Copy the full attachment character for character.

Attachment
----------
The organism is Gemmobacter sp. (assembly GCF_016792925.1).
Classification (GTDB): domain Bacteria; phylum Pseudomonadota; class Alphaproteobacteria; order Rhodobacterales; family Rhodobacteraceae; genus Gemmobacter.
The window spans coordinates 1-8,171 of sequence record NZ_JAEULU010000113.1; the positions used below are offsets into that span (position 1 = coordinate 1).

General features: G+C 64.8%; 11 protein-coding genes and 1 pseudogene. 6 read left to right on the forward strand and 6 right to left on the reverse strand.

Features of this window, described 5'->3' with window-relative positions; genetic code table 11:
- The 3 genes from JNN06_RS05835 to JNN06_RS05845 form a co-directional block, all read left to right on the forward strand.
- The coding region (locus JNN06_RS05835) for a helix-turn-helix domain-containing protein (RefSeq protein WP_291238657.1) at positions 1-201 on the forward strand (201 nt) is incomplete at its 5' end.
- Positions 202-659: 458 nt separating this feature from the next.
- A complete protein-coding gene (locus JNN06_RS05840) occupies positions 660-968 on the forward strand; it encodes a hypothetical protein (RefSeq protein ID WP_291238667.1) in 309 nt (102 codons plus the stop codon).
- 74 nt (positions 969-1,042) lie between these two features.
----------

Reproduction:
The organism is Gemmobacter sp. (assembly GCF_016792925.1).
Classification (GTDB): domain Bacteria; phylum Pseudomonadota; class Alphaproteobacteria; order Rhodobacterales; family Rhodobacteraceae; genus Gemmobacter.
The window spans coordinates 1-8,171 of sequence record NZ_JAEULU010000113.1; the positions used below are offsets into that span (position 1 = coordinate 1).

General features: G+C 64.8%; 11 protein-coding genes and 1 pseudogene. 6 read left to right on the forward strand and 6 right to left on the reverse strand.

Features of this window, described 5'->3' with window-relative positions; genetic code table 11:
- The 3 genes from JNN06_RS05835 to JNN06_RS05845 form a co-directional block, all read left to right on the forward strand.
- The coding region (locus JNN06_RS05835) for a helix-turn-helix domain-containing protein (RefSeq protein WP_291238657.1) at positions 1-201 on the forward strand (201 nt) is incomplete at its 5' end.
- Positions 202-659: 458 nt separating this feature from the next.
- A complete protein-coding gene (locus JNN06_RS05840) occupies positions 660-968 on the forward strand; it encodes a hypothetical protein (RefSeq protein ID WP_291238667.1) in 309 nt (102 codons plus the stop codon).
- 74 nt (positions 969-1,042) lie between these two features.